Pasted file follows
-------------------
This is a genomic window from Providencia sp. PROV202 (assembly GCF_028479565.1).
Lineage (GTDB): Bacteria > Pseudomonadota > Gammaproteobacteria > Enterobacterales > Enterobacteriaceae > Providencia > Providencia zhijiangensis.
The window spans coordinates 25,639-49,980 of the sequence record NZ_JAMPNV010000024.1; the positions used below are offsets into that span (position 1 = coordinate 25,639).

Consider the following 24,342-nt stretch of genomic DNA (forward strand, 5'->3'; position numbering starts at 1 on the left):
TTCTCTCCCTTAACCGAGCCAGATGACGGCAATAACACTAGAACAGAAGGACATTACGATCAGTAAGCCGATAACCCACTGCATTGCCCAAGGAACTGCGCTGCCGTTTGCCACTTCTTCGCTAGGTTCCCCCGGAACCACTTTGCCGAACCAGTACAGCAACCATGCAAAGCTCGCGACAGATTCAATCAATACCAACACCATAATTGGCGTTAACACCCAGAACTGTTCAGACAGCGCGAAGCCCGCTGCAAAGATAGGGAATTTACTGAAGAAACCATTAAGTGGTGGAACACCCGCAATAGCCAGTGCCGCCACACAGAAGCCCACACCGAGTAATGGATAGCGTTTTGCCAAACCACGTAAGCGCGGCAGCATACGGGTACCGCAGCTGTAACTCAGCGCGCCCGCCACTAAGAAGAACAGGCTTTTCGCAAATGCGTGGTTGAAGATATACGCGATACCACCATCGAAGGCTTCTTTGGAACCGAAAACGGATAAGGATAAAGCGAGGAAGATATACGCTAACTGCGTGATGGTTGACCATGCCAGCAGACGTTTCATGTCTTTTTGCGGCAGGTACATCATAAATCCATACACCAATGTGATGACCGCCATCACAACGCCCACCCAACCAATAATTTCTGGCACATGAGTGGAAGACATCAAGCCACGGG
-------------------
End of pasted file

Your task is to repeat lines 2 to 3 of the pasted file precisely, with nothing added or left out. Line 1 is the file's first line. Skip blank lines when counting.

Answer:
Lineage (GTDB): Bacteria > Pseudomonadota > Gammaproteobacteria > Enterobacterales > Enterobacteriaceae > Providencia > Providencia zhijiangensis.
The window spans coordinates 25,639-49,980 of the sequence record NZ_JAMPNV010000024.1; the positions used below are offsets into that span (position 1 = coordinate 25,639).